Put delay on liquor permits
In light of Warren’s inability to control violence erupting at Sunset Lounge, Olympic Inn and other liquor-selling establishments, and its lackadaisical approach to shutting down the businesses, it would be prudent to use caution with the 15 additional liquor licenses recently approved for an entertainment district that includes downtown.
The Ohio legislature passed the bill that creates opportunities for the D-5i liquor permits to be approved for restaurants in downtown. State Sen. Capri Cafaro, D-Hubbard, who sponsored the bill in the Senate, said the legislation ”is a critical component” to continue to grow small businesses in the city.
State Rep. Tom Letson, D-Warren, pushed the entertainment district in the House for the same reason.
They’re right. The law making liquor permits available to the owners or operators of retail eating establishments where food accounts for at least 75 percent of the business’ gross annual receipts could help foster a classy, thriving nightlife for the downtown. The rules mean no bars; just restaurants and banquet facilities.
Other requirements are having inside seating for at least 140 people and at least 4,000 square feet of floor space. Ohio law also says this type of permit shall not be transferred to another location.
It applies to new and existing locations.
This would be ideal for responsible restaurateurs. Offering adult beverages with meals helps business, and city leaders should be doing all they can to help downtown businesses.
But the city has yet to demonstrate enough tenacity in dealing with existing liquor establishments that appear irresponsible. Despite many complaints, police calls and violent episodes, it took homicides to close the former Benji Brown’s bar on North Park Avenue and Sunset Lounge on East Market Street.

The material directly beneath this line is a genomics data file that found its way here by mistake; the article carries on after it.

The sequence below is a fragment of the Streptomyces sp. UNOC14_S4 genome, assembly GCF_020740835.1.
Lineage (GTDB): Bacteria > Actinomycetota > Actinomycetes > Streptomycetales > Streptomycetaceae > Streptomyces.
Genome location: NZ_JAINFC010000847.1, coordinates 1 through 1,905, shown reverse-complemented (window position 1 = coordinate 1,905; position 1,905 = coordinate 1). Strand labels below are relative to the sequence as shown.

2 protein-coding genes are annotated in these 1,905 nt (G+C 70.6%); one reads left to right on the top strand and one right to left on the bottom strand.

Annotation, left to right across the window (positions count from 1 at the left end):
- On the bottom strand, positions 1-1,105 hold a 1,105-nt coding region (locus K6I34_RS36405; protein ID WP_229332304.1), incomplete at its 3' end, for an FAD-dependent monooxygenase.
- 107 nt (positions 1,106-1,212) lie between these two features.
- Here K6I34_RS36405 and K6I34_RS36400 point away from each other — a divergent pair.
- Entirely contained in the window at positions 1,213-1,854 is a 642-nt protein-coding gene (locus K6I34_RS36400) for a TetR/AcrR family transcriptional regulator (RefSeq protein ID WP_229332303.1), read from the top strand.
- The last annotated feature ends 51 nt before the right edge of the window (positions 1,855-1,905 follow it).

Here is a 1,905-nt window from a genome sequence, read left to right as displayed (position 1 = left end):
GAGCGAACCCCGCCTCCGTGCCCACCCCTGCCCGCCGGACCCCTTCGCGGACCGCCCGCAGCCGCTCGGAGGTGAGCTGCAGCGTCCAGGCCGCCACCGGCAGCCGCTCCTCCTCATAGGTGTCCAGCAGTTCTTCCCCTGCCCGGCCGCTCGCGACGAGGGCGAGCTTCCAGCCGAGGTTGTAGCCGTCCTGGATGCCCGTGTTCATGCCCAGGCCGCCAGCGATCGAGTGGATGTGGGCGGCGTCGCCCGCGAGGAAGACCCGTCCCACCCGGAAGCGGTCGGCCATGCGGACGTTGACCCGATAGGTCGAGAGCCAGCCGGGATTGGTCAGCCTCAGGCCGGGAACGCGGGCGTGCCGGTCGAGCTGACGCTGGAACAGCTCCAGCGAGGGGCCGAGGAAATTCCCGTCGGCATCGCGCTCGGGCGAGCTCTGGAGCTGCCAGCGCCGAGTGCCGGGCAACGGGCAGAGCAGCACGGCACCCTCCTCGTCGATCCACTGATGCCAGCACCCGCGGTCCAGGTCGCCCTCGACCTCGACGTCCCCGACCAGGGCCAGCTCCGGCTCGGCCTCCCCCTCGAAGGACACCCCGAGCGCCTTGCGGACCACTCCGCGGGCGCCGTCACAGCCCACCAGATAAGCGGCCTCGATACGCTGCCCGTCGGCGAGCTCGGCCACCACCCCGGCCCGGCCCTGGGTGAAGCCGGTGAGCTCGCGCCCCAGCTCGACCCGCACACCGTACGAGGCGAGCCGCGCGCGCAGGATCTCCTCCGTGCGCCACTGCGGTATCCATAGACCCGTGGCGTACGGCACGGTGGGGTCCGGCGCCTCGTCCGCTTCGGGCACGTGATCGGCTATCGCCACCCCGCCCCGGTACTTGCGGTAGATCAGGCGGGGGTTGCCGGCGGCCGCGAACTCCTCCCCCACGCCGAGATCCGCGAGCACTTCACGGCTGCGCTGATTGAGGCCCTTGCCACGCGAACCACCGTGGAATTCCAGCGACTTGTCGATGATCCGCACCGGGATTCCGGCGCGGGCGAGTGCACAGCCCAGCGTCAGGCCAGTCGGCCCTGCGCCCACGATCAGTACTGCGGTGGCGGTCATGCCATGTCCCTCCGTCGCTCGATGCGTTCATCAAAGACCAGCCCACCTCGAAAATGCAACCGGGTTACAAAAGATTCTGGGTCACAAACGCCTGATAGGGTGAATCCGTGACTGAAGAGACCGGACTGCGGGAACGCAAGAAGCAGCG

Even in these cases, the end result was unfavorable. A nuisance abatement against Benji Brown’s was quickly overturned on a technicality and the bar reopened. Instead of a nuisance abatement against Sunset, the city settled for an agreement that allows the owner to reopen.
Last week, Mayor Doug Franklin and Safety Service Director Enzo Cantalamessa announced that they are forming a task force to investigate complaints filed against bars and other establishments in the city.
”The task force will look at establishments in which our police department has to respond to multiple calls, or we have multiple calls from residents or their clients,” Franklin said.
”We are concerned about the safety of our residents,” Cantalamessa said. ”If we have an establishment in which we are receiving numerous calls about fighting, drug dealing, thefts and shootings, we will look at them. It is not for complaints about a bar being too loud.”
Until this task force produces results, it’s simply too easy for 15 more liquor licenses to end up in the hands of irresponsible bar owners. Meeting the square-footage and table-seating requirements would be easy for those owners hosting an undesirable clientele. Also, considering that the director of the city-supported Warren Redevelopment and Planning Corp. declared Sunset Lounge as one of the businesses it helped, the city doesn’t appear willing or able to properly monitor records to make sure permit holders meet the 75 percent food rule.